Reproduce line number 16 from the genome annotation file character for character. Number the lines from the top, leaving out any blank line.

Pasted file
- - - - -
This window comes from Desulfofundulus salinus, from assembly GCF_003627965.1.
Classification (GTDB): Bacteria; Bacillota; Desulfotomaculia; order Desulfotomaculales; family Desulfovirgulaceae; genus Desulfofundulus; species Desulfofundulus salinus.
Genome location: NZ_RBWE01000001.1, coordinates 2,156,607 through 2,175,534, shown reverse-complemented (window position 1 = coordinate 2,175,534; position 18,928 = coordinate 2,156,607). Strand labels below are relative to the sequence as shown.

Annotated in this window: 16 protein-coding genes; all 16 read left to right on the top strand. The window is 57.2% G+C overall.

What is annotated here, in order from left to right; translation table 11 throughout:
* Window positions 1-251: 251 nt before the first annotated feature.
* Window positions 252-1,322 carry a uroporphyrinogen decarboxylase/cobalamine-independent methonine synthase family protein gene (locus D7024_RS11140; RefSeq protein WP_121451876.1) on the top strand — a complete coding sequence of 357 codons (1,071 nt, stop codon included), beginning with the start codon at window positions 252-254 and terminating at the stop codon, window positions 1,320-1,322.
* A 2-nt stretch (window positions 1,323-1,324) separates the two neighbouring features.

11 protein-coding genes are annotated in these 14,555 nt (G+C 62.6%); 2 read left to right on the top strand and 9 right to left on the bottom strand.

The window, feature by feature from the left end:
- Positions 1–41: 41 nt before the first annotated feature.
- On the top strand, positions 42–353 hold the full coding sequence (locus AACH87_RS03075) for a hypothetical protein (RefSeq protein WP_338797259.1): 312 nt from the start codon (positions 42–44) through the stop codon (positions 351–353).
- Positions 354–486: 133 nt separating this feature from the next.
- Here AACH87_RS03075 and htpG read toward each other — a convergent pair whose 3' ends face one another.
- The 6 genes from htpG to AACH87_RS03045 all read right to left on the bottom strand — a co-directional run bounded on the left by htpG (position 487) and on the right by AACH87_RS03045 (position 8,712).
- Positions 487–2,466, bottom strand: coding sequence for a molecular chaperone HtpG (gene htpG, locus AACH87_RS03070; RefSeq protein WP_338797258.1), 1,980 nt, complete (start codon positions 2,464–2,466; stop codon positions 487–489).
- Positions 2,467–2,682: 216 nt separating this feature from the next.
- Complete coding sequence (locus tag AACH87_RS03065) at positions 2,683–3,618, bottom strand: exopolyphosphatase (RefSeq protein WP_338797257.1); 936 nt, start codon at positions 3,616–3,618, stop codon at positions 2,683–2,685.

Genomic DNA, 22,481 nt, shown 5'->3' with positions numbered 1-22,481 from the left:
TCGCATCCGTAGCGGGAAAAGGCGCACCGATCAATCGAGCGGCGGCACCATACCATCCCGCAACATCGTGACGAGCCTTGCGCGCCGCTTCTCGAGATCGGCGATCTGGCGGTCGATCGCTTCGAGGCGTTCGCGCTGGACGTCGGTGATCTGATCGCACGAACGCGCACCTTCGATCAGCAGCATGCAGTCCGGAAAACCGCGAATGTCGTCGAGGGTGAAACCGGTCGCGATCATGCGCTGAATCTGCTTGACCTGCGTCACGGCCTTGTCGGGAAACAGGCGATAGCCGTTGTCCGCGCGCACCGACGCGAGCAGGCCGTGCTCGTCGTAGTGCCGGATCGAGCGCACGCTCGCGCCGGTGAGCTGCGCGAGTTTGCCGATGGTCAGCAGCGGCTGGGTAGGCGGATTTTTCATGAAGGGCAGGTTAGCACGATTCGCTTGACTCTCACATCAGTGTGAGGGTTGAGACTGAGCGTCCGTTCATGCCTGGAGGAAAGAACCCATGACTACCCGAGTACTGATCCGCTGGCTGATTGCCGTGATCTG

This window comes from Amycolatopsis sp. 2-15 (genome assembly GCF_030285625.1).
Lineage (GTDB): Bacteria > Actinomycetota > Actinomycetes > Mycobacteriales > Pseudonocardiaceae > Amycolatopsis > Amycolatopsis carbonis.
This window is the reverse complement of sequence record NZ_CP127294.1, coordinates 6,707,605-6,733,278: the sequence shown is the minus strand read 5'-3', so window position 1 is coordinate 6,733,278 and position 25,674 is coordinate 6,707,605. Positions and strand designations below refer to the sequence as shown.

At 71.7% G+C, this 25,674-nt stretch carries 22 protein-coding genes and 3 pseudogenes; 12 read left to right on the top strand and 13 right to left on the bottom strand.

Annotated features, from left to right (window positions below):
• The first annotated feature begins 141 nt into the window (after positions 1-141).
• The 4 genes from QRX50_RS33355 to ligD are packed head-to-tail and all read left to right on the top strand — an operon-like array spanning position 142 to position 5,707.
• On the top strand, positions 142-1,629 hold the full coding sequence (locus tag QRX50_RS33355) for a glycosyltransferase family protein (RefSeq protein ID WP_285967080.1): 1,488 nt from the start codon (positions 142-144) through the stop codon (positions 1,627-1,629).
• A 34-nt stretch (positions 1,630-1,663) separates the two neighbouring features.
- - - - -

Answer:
- Positions 487–2,466, bottom strand: coding sequence for a molecular chaperone HtpG (gene htpG, locus AACH87_RS03070; RefSeq protein WP_338797258.1), 1,980 nt, complete (start codon positions 2,464–2,466; stop codon positions 487–489).